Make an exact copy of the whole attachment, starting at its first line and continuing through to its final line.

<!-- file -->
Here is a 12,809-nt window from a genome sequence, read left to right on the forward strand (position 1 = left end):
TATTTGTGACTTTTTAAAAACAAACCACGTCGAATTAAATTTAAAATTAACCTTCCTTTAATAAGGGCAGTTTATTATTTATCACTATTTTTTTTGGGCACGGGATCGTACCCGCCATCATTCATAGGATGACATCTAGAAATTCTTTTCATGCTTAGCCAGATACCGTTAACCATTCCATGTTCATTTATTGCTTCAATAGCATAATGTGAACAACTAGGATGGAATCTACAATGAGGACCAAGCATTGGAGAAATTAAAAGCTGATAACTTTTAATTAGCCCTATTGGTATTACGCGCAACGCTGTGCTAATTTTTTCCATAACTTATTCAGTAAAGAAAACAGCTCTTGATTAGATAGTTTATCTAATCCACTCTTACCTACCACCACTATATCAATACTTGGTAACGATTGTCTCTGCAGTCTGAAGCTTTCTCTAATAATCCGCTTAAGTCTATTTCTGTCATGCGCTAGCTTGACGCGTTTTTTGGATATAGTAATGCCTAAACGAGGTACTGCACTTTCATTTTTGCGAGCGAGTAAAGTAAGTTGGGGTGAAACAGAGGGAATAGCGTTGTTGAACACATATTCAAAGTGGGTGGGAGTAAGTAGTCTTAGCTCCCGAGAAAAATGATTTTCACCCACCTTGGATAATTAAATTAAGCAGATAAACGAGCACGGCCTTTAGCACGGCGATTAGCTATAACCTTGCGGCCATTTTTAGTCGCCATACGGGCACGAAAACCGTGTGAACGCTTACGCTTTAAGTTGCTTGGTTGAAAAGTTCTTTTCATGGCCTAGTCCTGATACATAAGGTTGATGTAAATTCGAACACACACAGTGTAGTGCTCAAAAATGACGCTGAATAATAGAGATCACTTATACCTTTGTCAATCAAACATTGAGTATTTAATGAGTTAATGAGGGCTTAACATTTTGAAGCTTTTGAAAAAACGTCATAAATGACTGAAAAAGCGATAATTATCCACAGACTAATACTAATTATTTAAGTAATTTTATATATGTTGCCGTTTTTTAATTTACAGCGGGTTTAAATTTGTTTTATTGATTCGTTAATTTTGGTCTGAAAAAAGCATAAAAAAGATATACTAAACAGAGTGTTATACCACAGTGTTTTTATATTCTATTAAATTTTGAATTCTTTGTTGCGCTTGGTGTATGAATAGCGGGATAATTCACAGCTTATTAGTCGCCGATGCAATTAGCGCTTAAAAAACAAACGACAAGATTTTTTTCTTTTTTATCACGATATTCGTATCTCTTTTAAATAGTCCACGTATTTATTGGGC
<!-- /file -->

Here is a 12,809-nt window from a genome sequence, read left to right on the forward strand (position 1 = left end):
TATTTGTGACTTTTTAAAAACAAACCACGTCGAATTAAATTTAAAATTAACCTTCCTTTAATAAGGGCAGTTTATTATTTATCACTATTTTTTTTGGGCACGGGATCGTACCCGCCATCATTCATAGGATGACATCTAGAAATTCTTTTCATGCTTAGCCAGATACCGTTAACCATTCCATGTTCATTTATTGCTTCAATAGCATAATGTGAACAACTAGGATGGAATCTACAATGAGGACCAAGCATTGGAGAAATTAAAAGCTGATAACTTTTAATTAGCCCTATTGGTATTACGCGCAACGCTGTGCTAATTTTTTCCATAACTTATTCAGTAAAGAAAACAGCTCTTGATTAGATAGTTTATCTAATCCACTCTTACCTACCACCACTATATCAATACTTGGTAACGATTGTCTCTGCAGTCTGAAGCTTTCTCTAATAATCCGCTTAAGTCTATTTCTGTCATGCGCTAGCTTGACGCGTTTTTTGGATATAGTAATGCCTAAACGAGGTACTGCACTTTCATTTTTGCGAGCGAGTAAAGTAAGTTGGGGTGAAACAGAGGGAATAGCGTTGTTGAACACATATTCAAAGTGGGTGGGAGTAAGTAGTCTTAGCTCCCGAGAAAAATGATTTTCACCCACCTTGGATAATTAAATTAAGCAGATAAACGAGCACGGCCTTTAGCACGGCGATTAGCTATAACCTTGCGGCCATTTTTAGTCGCCATACGGGCACGAAAACCGTGTGAACGCTTACGCTTTAAGTTGCTTGGTTGAAAAGTTCTTTTCATGGCCTAGTCCTGATACATAAGGTTGATGTAAATTCGAACACACACAGTGTAGTGCTCAAAAATGACGCTGAATAATAGAGATCACTTATACCTTTGTCAATCAAACATTGAGTATTTAATGAGTTAATGAGGGCTTAACATTTTGAAGCTTTTGAAAAAACGTCATAAATGACTGAAAAAGCGATAATTATCCACAGACTAATACTAATTATTTAAGTAATTTTATATATGTTGCCGTTTTTTAATTTACAGCGGGTTTAAATTTGTTTTATTGATTCGTTAATTTTGGTCTGAAAAAAGCATAAAAAAGATATACTAAACAGAGTGTTATACCACAGTGTTTTTATATTCTATTAAATTTTGAATTCTTTGTTGCGCTTGGTGTATGAATAGCGGGATAATTCACAGCTTATTAGTCGCCGATGCAATTAGCGCTTAAAAAACAAACGACAAGATTTTTTTCTTTTTTATCACGATATTCGTATCTCTTTTAAATAGTCCACGTATTTATTGGGC